The Task Force on Battered Women organized the first Wisconsin Conference on Battered Women at the Milwaukee YWCA on October 2 and 3, 1976. (Pictured in the conference photo at left are guest speaker Lisa Leghorn, a feminist writer and organizer from Boston, and the Coalition's Nova Clite.) While organizing the conference, Task Force members became aware once again of their groundbreaking efforts; they discovered the gathering constituted the first ever national conference on battered women. Workshops focused on legislation, counseling, housing, the criminal justice system, male violence, and community education. Over 200 feminists and legal and social service personnel attended, many from other states. Contacts and goals established at the Milwaukee conference contributed to the formation of similar advocacy projects throughout Wisconsin and laid the foundation for today's National Coalition Against Domestic Violence, the central clearinghouse and lobbying group for domestic abuse victims in the United States.50
By late 1976, the Task Force, like the Crisis Line before it, moved toward greater autonomy. Its expanding services, staff and clientele made this move inevitable. Unlike the Crisis Line, the Board resolution which initiated the battered woman project made provisions for its eventual independence, thus avoiding a bitter conflict. In November 1976, the Task Force relocated its staff and operations from the crowded Coalition office to its own address on West Fond du Lac Avenue. While remaining under the aegis of the Women's Coalition, the Coalition's Board of Directors gave Task Force staff complete discretion to run daily operations. Ties between the organizations remained close, but the Task Force on Battered Women ultimately incorporated on its own in 1979. In that same year, the Task Force moved to its current office on Mitchell Street on Milwaukee's south side.51
Establishment of a Shelter
Meanwhile, many abused women who called the Crisis Line and Task Force needed immediate escape from potentially life threatening situations. Initially, Rosemary Caravella and volunteers organized an informal network of safe houses in the Milwaukee area to shelter these victims. Often the homes of Task Force staff served as refuges, at great risk to the owners who were sometimes confronted by angry husbands who traced their wives' whereabouts. Caravella recalled utilizing local hotels and at least one convent to secure protection for abuse victims. This haphazard network proved inadequate, so the Task Force pursued its goal of a special shelter to provide comprehensive support services.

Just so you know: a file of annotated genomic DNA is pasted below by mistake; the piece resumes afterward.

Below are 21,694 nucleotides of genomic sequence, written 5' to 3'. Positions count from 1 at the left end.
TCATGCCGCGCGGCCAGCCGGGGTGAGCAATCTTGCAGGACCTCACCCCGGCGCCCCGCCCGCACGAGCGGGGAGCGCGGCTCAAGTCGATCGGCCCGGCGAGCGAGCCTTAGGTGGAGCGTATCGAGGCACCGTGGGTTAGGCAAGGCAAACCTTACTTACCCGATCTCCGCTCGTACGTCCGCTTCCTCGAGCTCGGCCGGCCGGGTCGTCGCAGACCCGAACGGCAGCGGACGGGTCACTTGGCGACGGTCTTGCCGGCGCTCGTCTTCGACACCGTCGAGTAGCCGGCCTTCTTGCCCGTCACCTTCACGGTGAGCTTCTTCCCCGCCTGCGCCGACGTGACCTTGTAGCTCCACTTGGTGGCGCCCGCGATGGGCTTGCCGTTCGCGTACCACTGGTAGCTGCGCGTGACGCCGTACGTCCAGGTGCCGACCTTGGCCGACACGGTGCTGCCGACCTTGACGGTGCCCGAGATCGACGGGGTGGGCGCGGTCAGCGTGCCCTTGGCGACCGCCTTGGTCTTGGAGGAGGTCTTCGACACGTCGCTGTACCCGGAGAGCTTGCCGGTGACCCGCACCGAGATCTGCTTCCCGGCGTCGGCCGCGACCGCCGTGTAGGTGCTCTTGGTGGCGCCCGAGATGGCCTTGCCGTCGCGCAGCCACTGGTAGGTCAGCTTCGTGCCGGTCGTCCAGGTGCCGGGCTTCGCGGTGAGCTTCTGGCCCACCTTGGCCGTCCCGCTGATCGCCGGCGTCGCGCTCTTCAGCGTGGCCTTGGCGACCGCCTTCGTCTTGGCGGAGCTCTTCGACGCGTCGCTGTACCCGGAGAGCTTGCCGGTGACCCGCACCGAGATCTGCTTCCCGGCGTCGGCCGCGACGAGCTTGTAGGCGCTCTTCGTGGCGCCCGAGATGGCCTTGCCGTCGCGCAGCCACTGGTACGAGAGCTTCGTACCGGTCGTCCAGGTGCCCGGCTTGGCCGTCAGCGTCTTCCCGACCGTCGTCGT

The new contacts with lawyers, politicians, and social service personnel facilitated what was, nevertheless, a laborious process. The labyrinthine negotiations with contractors, insurers, city zoning and building authorities, lawyers, bankers, funders, and neighborhood associations took almost three years. Family Hospital finally leased a building to the Task Force for a minimal sum and local foundations (Cudahy, Milwaukee, and Steimke), along with United Way and federal Housing and Urban Development grants, supported the new shelter.52
In July 1978, Sojourner Truth House, named for the black abolitionist and feminist, opened its doors. With room for 18 women and children, the group home was designed to provide immediate relief, counseling, and support for victims of family violence. An expanded facility opened in 1981, with space for 32 women and children. After Sojourner Truth House opened, two other shelters (not directly affiliated with the Task Force) were established in the Milwaukee area, the Milwaukee Women's Refuge and Waukesha's Sister House. In addition, three major hospitals, Children's, Northwest General, and Good Samaritan, responding to the need first identified by feminists, developed special units for the treatment of domestic abuse and child abuse victims.53